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Battle Dress Web / Index Page / Circa 1890 / Lakota / Hairpipe /

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Jackie Bird
Jackie Bird - Corn Woman
by Florestine Renville German
Jackie Bird
Native American Honor Song (video)
Jackie Bird
Singer - Hoop Dancer
Jackie Bird
Native American Hoop Dance (video)
Kevin Locke
Kevin Locke
Kevin Locke
Native Dance Ensemble
Kevin Locke
Kevin Locke
Nellie Two Bulls
Lakota Olowan
Songs in Lakota Tradition
Nellie Two Bulls
Porcupine Singers
Lakota Flag Song/Veterans' Song
by Porcupine Singers
Porcupine Singers
iTunes - Music
Porcupine Singers
Porcupine Singers
Traditional Lakota Songs (CR-8007)
Lakota Thunder
Lakota Thunder
Sitting Bull Memorial Song
Lakota Thunder
Way of Life
Lakota Thunder
Veterans Songs
Sissy Goodhouse
Sissy Goodhouse
On Last FM
Sissy Goodhouse
Sissy Goodhouse
discusses drumming among the Lakota
Sissy Goodhouse
The Third Circle
Sissy Goodhouse
Sissy Goodhouse
Spirit of Song
Strong Heart
Lakota National Anthem
Strong Heart Warrior Society
Buddy Red Bow
Buddy Red Bow - Lakota Singer
on YouTube


The Trade Goods style of art comes from a blend of certain materials available to the Native American artist/crafts person. It's the outcome of their combining traditional and modern materials to create forms of artistic expression most familiar to them. This is the style of decorative arts which emerged on the northern plains around 1890.

Indian Trade Goods: Circa 1890

The evolution of trade goods style arts began with and continued throughout all the trade periods. From first contact to the 1890s' native people began integrating new materials into their artistic works.

Indian Beadwork evolved in this way. With the availability of seed beads of increasingly smaller sizes, our decorative arts style became more intricate in detail, color and design.

Similarly, the use of hairpipe and other trade items in decorative jewelry, on our belongings or on our selves, began to evolve.

Traditional Lakota materials

Hide, sinew, feathers, and porcupine quills were materials native to the northern plains, and could be considered the oldest traditional materials. Buffalo, Elk and Deer hides were used to create almost everything we used. Sinew was used to sew and to string decorative items, like jewelry. Feathers of all types embellished our dance outfits and our selves.

Before beadwork arrived on the northern plains, we traditionally created designs and patterns on our belongings using Porcupine Quills, flattened and woven into the item we were decorating.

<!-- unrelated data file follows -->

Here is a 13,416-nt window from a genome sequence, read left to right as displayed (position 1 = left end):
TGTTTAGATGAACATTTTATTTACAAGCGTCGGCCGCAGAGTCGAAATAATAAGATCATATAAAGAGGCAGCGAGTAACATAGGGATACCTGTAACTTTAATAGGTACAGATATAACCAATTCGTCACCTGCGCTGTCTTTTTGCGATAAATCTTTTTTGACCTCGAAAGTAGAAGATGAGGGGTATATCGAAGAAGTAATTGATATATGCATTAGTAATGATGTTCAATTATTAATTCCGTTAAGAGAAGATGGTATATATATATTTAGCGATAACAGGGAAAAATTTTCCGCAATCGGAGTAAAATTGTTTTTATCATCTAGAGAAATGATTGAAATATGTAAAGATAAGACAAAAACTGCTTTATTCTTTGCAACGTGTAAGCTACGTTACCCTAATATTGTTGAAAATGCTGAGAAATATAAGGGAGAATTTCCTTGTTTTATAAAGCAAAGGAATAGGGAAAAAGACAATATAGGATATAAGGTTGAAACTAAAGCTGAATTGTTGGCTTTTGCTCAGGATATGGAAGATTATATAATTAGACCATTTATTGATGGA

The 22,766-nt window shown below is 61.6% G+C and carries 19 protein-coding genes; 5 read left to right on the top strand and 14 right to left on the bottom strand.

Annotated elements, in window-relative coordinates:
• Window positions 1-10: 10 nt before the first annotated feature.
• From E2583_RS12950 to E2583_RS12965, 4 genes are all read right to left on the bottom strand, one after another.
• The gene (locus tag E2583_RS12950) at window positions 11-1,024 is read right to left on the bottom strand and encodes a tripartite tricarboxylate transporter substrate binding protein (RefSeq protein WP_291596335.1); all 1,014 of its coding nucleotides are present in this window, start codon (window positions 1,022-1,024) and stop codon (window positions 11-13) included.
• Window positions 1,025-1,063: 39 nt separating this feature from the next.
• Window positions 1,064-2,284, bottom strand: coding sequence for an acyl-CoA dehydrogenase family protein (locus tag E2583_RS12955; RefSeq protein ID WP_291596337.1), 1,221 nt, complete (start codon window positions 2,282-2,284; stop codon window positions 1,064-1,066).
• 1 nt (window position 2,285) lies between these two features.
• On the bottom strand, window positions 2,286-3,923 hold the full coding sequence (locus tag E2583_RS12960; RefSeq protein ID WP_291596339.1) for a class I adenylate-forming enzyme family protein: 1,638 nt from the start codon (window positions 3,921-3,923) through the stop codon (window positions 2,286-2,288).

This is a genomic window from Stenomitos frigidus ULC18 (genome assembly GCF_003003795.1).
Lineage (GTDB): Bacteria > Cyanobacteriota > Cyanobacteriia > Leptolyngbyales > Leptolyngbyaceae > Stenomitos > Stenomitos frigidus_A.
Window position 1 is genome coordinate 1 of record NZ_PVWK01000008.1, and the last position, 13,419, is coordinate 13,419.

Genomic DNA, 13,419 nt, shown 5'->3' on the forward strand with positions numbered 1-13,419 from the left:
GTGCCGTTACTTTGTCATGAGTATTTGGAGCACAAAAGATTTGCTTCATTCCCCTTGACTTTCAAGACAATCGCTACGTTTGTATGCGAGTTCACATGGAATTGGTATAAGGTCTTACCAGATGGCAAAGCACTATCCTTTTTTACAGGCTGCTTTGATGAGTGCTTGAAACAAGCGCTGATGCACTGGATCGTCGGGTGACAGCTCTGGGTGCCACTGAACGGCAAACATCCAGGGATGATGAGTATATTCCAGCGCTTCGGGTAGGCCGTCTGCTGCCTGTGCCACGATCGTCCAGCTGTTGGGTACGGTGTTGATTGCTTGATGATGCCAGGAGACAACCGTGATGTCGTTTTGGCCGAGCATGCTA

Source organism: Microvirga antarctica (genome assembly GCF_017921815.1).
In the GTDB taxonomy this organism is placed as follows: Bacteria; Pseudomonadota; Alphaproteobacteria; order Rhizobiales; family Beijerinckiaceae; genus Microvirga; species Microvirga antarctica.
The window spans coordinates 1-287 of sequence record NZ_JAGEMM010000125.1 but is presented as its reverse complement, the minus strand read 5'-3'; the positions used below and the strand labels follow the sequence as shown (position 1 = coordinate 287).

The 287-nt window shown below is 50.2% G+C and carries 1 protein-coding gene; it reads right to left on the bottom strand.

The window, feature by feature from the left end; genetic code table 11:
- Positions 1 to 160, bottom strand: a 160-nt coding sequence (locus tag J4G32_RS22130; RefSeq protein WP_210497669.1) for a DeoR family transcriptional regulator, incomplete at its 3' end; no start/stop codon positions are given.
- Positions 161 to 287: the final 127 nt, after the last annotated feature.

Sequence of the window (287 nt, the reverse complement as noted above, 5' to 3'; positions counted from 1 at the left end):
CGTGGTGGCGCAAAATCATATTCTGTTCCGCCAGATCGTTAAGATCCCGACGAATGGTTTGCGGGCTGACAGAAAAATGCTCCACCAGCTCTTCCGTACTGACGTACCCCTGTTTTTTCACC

Shell beads, dentellium tubes, and spanish silver were other items obtained during earlier trade periods, but which over time became traditional before the 19th century trade period. Dentillium shell beads had long been been acquired in trade from other tribes and incorporated into our decorative arts. Spanish Silver medallions were also in our possession prior to the trade goods period of the 1800s'.

New Trade Good materials

The 19th century trade period brought materials not before available to the northern plains peoples. As a result, these new goods greatly influenced the development of their native decorative arts and jewelry.

Among these new materials was the metal cone, now commonly used as a decorative on the female Jingle Dress dancers outfit.

Its' craft origin came from taking the lids off of cans, obtained in trade, and curling them into cones. These cones are then strung onto outfits, or into jewelry to create an audible, as well as visual, effect. Today, these cones are available preshaped and come in a variety of metals, such as brass, nickel or copper.

In the same way, native craftsmen acquired spent shell casings after the Indian wars period, then embellished their dance outfits and decorative arts using brass shell casings in a variety of ways.

Another popular innovation in the decorative arts of the period was the imbedding of upholstry nails, or heavy tacks with large heads, on war clubs or lances. Museum collections are full of examples of these type of pieces.

Trade Good Style Arts

The development of trade goods style arts is by far the best example of the survival of our traditions of change.

A carefull examination of several native decorative arts throughout various historical periods will build our understanding of the trade goods influence in Native American arts. Hopefully, we will then realize that ultimately, all Native American arts have been and are similarly influenced.





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BATTLE DRESS WEB : Trade Goods Style Page
created by Richard Two Elk
TWO ELK ENTERPRISE:Battle Dress Jewelry
Est.: MARCH 1999
Updated: JANUARY 2012